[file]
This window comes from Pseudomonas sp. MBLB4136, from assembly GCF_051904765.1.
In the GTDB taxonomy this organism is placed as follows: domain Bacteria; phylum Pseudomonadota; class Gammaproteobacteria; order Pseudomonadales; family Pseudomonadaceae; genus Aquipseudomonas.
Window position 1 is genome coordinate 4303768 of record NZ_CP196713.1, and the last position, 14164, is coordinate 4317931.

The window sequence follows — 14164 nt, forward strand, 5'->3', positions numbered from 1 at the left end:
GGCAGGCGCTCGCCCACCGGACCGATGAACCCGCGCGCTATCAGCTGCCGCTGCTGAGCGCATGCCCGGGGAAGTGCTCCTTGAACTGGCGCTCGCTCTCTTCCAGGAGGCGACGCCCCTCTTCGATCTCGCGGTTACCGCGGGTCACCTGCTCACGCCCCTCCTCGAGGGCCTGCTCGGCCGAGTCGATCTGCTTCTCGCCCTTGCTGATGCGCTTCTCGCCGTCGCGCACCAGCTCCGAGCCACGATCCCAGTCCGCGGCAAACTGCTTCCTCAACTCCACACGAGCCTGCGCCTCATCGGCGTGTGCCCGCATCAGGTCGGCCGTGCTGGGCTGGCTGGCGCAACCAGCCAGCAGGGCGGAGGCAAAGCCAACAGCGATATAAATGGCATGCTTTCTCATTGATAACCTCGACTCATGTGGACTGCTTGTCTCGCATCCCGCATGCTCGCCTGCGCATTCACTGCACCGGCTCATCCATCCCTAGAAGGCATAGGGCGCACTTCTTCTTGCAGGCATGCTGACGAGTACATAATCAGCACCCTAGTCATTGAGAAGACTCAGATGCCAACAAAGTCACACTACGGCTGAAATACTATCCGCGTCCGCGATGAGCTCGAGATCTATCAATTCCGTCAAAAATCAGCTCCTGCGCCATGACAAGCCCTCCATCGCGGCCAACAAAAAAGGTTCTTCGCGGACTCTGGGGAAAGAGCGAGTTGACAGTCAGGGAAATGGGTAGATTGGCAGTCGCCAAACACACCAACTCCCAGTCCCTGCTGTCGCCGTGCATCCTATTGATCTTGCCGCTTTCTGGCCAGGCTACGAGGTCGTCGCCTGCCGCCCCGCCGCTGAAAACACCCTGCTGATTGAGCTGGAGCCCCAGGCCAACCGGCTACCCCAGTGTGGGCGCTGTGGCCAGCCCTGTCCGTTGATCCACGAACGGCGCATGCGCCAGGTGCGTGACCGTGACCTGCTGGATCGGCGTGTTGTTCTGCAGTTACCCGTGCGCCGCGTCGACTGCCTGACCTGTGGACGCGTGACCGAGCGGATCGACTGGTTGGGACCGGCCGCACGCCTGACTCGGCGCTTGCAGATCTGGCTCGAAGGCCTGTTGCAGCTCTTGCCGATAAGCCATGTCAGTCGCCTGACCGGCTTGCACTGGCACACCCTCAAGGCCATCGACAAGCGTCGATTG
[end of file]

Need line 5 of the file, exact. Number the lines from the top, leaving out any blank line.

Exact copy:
GGCAGGCGCTCGCCCACCGGACCGATGAACCCGCGCGCTATCAGCTGCCGCTGCTGAGCGCATGCCCGGGGAAGTGCTCCTTGAACTGGCGCTCGCTCTCTTCCAGGAGGCGACGCCCCTCTTCGATCTCGCGGTTACCGCGGGTCACCTGCTCACGCCCCTCCTCGAGGGCCTGCTCGGCCGAGTCGATCTGCTTCTCGCCCTTGCTGATGCGCTTCTCGCCGTCGCGCACCAGCTCCGAGCCACGATCCCAGTCCGCGGCAAACTGCTTCCTCAACTCCACACGAGCCTGCGCCTCATCGGCGTGTGCCCGCATCAGGTCGGCCGTGCTGGGCTGGCTGGCGCAACCAGCCAGCAGGGCGGAGGCAAAGCCAACAGCGATATAAATGGCATGCTTTCTCATTGATAACCTCGACTCATGTGGACTGCTTGTCTCGCATCCCGCATGCTCGCCTGCGCATTCACTGCACCGGCTCATCCATCCCTAGAAGGCATAGGGCGCACTTCTTCTTGCAGGCATGCTGACGAGTACATAATCAGCACCCTAGTCATTGAGAAGACTCAGATGCCAACAAAGTCACACTACGGCTGAAATACTATCCGCGTCCGCGATGAGCTCGAGATCTATCAATTCCGTCAAAAATCAGCTCCTGCGCCATGACAAGCCCTCCATCGCGGCCAACAAAAAAGGTTCTTCGCGGACTCTGGGGAAAGAGCGAGTTGACAGTCAGGGAAATGGGTAGATTGGCAGTCGCCAAACACACCAACTCCCAGTCCCTGCTGTCGCCGTGCATCCTATTGATCTTGCCGCTTTCTGGCCAGGCTACGAGGTCGTCGCCTGCCGCCCCGCCGCTGAAAACACCCTGCTGATTGAGCTGGAGCCCCAGGCCAACCGGCTACCCCAGTGTGGGCGCTGTGGCCAGCCCTGTCCGTTGATCCACGAACGGCGCATGCGCCAGGTGCGTGACCGTGACCTGCTGGATCGGCGTGTTGTTCTGCAGTTACCCGTGCGCCGCGTCGACTGCCTGACCTGTGGACGCGTGACCGAGCGGATCGACTGGTTGGGACCGGCCGCACGCCTGACTCGGCGCTTGCAGATCTGGCTCGAAGGCCTGTTGCAGCTCTTGCCGATAAGCCATGTCAGTCGCCTGACCGGCTTGCACTGGCACACCCTCAAGGCCATCGACAAGCGTCGATTG